Last week’s first episode featured an interview with Penn College President Davie Jane Gilmour and a tour of the mechatronics lab. For that segment, Taylor interviewed Howard W. Troup, instructor of automated manufacturing/machine tool technology, and Christopher P. Ray, executive director, business development.

Both installments can be viewed on the “PMA Perspective” website.

General Information

Welcome, spring!

Often heard before they are seen, a blue jay makes its presence known on campus.
Often heard before they are seen, a blue jay makes its presence known on campus.
Buds bursting with promise
Buds bursting with promise
Bob-bob-bobbin' along
Bob-bob-bobbin’ along
A welcome flash of green
A welcome flash of green
Redbird + blue sky = a cardinal combination
Redbird + blue sky = a cardinal combination

“It was one of those March days when the sun shines hot and the wind blows cold: when it is summer in the light, and winter in the shade.”
Charles Dickens,
“Great Expectations”

No one quite knows what to expect during March in Pennsylvania, but Wednesday’s vernal equinox brought optimistic signs that the season between that fictional “winter” and “summer” has, in fact, arrived.
Photos by Rachel A. Eirmann, student photographer

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Match your interests to your future at Spring Open House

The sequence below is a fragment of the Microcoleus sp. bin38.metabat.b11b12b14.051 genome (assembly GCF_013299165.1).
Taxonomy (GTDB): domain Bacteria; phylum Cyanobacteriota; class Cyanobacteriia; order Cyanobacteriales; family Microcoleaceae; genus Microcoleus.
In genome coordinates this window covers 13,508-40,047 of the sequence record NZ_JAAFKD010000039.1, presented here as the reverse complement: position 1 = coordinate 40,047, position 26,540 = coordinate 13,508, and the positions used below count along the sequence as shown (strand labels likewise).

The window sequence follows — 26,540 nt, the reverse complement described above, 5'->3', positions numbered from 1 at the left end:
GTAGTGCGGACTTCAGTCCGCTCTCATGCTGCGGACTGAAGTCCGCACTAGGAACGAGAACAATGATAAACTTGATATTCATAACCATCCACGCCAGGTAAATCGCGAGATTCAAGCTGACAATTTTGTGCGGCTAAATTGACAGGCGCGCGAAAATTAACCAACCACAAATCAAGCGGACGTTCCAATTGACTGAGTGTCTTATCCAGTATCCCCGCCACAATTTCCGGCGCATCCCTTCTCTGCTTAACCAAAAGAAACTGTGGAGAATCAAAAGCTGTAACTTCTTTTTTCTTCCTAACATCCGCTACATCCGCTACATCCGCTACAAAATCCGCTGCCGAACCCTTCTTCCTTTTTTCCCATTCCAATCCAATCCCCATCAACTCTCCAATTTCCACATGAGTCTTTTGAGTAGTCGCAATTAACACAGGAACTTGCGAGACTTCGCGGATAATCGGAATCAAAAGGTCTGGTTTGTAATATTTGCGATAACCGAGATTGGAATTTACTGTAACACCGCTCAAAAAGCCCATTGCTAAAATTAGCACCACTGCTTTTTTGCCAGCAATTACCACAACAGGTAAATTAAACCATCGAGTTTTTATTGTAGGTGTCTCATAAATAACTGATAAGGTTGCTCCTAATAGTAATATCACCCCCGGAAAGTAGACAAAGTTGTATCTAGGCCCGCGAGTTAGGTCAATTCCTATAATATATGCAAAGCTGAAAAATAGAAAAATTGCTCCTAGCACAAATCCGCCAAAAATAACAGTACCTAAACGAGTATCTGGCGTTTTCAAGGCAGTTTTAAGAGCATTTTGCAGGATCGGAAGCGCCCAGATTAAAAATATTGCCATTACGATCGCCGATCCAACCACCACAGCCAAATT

The Madigan Library (left) and Bush Campus Center will be hubs of activity during Penn College’s Spring 2019 Open House, an April 6 event highlighting the college’s unique educational mission and hands-on approach to learning.

College-minded students, overwhelmed by piles of possibilities as they consider which career path to follow, can sort through the clutter of options during a revealing visit to Pennsylvania College of Technology’s Spring Open House.

From 9 a.m. to 3 p.m. Saturday, April 6, members of the Penn College community will welcome potential students and their families, sharing their unique experiences from an institution that has helped tomorrow makers find their niche for more than a century.

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Faculty & Staff General Information Students

College’s PR, marketing efforts capture Gold, Bronze ‘CUPPIEs’

An institutional viewbook, produced in collaboration with branding firm 160 over 90, earned Pennsylvania College of Technology a Gold CUPPIE in the 2019 CUPPIE Awards for Creative Excellence in Marketing and Communications in Education. The college captured three Gold CUPPIES and one Bronze CUPPIE in the annual competition sponsored by CUPRAP (College and University Public Relations and Associated Professionals).